When presenting Green Alpha Advisors' investment philosophy and strategies, we are often asked to explain the complicated topic by giving an investment example that makes it more tangible. Further, we are often asked why we have mega-cap Google (NASDAQ:GOOG) (NASDAQ:GOOGL) in our portfolio holdings list. This post is in response to both questions.
First, a little context: In terms of reaching a point of long-term global economic sustainability, there is only one macro-economically viable way to get there that can simultaneously allow us to maintain and improve our standards of living: massive improvements in economic productivity. We generally, in all industries, will need to get far more economic outputs out of far fewer inputs, be those monetary, material, or human-capital based.
In this sense, Google, which has put the world's information at the fingertips of anyone with an internet connection, has greatly accelerated the productivity and economic output of knowledge workers, students, and anyone who needs information to make decisions (which, by the way, is nearly everyone). This is at the very heart of Next Economy principles. This degree of radical information (and therefore economic) efficiency gain gives rise to the hope that one day we may, as a society, become so economically efficient that we can enjoy great standards of living and at the same time give our underlying ecosystems a chance to recover and, ultimately, even thrive again.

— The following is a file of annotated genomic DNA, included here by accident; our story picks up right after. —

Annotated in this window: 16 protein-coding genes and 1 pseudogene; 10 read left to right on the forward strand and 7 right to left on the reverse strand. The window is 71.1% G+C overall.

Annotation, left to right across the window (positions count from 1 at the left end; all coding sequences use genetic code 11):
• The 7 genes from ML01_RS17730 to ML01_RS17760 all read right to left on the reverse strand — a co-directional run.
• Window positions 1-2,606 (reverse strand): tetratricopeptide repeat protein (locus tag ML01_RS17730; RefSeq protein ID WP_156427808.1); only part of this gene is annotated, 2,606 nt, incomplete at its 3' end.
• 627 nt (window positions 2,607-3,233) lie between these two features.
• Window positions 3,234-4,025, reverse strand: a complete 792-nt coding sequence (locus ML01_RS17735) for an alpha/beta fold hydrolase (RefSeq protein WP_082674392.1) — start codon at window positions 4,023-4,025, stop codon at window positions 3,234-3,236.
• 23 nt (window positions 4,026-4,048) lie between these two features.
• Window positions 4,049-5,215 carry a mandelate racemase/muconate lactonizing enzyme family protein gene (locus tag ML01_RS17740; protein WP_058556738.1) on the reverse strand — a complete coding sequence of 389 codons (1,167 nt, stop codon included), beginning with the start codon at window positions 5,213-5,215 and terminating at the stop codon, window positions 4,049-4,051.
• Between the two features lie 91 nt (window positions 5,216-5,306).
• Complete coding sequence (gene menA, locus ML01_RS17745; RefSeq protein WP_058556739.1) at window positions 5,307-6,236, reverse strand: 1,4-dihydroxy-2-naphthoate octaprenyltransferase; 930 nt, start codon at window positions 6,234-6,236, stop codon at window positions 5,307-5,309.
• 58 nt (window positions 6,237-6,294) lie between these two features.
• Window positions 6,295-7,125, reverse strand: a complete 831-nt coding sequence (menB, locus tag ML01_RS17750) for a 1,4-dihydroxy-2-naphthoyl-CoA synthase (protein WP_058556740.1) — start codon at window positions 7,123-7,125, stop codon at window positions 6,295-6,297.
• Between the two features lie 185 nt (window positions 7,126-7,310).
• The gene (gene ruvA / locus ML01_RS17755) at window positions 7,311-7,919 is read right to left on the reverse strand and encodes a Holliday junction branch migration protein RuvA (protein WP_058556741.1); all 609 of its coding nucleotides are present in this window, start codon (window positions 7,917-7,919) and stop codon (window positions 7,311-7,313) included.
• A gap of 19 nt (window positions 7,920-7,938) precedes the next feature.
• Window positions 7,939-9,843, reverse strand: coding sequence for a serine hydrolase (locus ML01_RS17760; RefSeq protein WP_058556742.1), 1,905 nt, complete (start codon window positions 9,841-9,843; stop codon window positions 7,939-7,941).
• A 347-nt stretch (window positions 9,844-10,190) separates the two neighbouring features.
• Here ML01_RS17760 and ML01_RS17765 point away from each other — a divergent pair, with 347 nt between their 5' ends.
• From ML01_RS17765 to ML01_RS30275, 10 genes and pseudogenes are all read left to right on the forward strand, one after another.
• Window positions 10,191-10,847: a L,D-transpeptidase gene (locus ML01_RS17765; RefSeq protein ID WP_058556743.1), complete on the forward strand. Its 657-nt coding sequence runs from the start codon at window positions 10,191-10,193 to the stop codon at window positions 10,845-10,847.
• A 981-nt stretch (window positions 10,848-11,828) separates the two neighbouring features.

Think about it: Thanks to Google, the average person on the web with a smartphone now has far better access to information than even the world's richest and most educated individuals did just 20 years ago. That Google accomplishes this in a more carbon- and energy-efficient way than its competitors is an additional positive factor, mainly in that the desire to do so drives further innovation.
Google has made a policy goal of innovation alone, and it even has rules for how to realize it (the oft-cited "Eight Pillars of Innovation"). This means that Google is not looking to do any laurel-resting. It wants to own the smartest algorithms and best results in its core business, but also to do much more.
The catalog of the company's disclosed projects is impressive in both scope and scale. Google is developing driverless, electric cars. It's not just installing its equipment and map software in existing cars -- it's developing and planning to manufacture them internally.
Google is not content to build several large renewable energy systems to power its own operations; it has made dozens of large investments into major renewable energy projects and companies, including a couple that are potentially groundbreaking (speculative, but groundbreaking) such as high-altitude, jet-stream capturing, kite-based wind turbines.
Google is enabling future efficiencies by moving to advance robotics (and to take advantage of advanced robotics).
Google has recently purchased not only the most advanced thermostat and home-monitoring systems company in the world, but also another global leader, in the field of deep artificial intelligence.